Day 10: Eiffel Tower and Palace of Versailles

Below is the tenth journal entry recording the events of the trip Carolyn and I took to England and France in July of 2006. Day 10 was the last full day of our adventure:

Thursday, July 27, 2006 Paris, France EuroStar

This morning we woke up at about 8:00–fortunately, because we didn’t have an alarm clock in the room. Our room was great!–AC, a freezer, automatic blinds… it was so nice! We got packed up and left our luggage at the hotel, then walked to the Eiffel Tower. It was about four blocks or so (a very rough estimate) and we waited in line for only about 10 minutes. It was 11 euro each to get to the top. It was so much bigger than I’d realized–the base alone looked big enough to squeeze the Notre Dame Cathedral underneath it. It was 95 feet high… to the first floor. When we got to the very top, it was dizzyingly high. It made the Cathedral at Notre Dame look like a one-story building. I thought you could see Paris from the cathedral’s bell tower; from the top of the Eiffel Tower, it almost seemed like we could see the curve of the earth! We walked around up there for a little while, just enjoying the awesomeness of it. Eventually we took the elevator down to the second floor, where we walked around for a few minutes before taking the steps down to the first floor. This one-floor journey was adventurous enough to leave me feeling kind of sick, so we took the elevator down to the ground. From there we took the train to the Palace of Versailles.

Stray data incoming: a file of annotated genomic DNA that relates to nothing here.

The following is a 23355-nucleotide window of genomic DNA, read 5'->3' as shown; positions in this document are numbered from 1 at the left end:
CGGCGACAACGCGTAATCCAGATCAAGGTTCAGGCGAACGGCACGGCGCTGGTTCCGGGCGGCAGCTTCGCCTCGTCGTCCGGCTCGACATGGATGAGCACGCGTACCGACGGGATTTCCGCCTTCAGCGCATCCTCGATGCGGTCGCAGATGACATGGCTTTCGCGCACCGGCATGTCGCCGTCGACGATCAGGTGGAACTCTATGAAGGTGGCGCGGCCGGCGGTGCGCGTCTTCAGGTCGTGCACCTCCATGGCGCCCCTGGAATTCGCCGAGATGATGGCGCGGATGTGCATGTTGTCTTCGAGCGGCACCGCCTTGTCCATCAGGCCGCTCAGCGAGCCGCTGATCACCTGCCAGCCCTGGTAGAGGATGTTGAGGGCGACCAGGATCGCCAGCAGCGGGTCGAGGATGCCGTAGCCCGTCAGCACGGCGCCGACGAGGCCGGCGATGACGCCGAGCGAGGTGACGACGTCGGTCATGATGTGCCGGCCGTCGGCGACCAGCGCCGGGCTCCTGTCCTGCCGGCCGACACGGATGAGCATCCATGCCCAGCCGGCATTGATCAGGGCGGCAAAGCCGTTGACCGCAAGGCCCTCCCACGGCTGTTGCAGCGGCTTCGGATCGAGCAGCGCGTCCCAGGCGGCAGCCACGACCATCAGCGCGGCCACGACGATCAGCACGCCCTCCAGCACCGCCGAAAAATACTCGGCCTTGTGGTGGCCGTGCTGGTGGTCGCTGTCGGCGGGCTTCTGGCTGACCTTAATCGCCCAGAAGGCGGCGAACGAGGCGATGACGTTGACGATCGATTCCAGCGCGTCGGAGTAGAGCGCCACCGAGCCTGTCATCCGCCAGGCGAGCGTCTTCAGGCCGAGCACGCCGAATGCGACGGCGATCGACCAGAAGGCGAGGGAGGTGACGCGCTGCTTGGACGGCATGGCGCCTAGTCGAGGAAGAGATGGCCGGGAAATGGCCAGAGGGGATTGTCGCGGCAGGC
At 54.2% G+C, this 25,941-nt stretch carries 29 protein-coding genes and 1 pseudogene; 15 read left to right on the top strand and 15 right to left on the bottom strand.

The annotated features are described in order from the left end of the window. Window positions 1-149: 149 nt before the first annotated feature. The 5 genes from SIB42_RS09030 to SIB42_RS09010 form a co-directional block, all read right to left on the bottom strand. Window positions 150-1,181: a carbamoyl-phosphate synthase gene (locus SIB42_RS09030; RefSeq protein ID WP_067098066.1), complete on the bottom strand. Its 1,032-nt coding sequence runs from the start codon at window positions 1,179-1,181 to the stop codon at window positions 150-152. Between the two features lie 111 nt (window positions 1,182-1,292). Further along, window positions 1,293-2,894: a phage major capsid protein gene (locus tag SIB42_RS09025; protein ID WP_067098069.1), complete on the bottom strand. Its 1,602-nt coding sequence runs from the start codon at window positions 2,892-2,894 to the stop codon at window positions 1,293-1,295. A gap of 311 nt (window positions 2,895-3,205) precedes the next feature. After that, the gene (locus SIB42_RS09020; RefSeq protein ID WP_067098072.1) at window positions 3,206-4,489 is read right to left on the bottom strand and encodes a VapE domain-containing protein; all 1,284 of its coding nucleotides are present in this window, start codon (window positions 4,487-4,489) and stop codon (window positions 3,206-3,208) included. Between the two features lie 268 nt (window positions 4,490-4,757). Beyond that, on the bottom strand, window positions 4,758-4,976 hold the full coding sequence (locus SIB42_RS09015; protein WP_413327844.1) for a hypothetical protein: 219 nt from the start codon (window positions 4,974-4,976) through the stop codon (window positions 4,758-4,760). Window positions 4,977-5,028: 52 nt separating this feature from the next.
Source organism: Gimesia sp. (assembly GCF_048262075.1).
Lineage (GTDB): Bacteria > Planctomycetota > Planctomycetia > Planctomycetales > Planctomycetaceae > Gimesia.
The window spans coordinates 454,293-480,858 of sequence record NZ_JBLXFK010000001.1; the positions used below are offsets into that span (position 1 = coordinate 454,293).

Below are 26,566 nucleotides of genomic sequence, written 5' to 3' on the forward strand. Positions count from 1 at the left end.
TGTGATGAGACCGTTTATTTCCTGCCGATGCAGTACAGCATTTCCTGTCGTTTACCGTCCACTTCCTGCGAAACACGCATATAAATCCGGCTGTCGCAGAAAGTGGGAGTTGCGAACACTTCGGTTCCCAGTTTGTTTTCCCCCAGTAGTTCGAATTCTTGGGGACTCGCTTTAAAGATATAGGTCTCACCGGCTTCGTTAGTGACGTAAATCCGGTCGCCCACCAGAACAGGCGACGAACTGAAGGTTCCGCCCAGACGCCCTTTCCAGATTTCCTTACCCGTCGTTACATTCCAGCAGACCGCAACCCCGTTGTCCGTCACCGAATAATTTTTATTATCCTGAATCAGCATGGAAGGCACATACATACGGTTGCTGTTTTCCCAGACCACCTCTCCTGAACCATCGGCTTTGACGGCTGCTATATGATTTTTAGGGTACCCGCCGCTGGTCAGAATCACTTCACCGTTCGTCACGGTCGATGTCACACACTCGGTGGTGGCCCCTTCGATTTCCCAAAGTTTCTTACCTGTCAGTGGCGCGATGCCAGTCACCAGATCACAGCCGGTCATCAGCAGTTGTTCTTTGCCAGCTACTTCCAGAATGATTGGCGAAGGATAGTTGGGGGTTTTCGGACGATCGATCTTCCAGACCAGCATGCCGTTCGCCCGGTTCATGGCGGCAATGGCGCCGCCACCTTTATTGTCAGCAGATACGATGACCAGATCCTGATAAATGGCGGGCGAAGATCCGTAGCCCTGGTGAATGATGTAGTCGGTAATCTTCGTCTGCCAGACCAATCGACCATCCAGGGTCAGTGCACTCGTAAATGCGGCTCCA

Oh yeah–first thing this morning after leaving the hotel we stopped at that place on the corner again for quiche. It was delicious as before.

When we arrived at the train station in Versailles, it was a short walk of just a couple blocks to the palace. (This EuroStar train is shaky, making it hard to write!) The buildings in Paris are huge, generally much, much bigger than the ones in London, and this palace was no exception. It was just ridiculously enormous, much like the Louvre (though the Louvre is bigger than the Versailles Palace).

The palace was more crowded than most other places we’ve been. We took the English audio tour. (Like many other places we visited in England and France, it was also offered in Russian, Dutch, Italian, Chinese, Spanish, and, of course, French. Oh yeah, also Japanese. German is also available some places.) The palace was incredible, as I expected. There was a very impressive chapel, and we got to see a lot of the private and public rooms used by the kings and queens of France.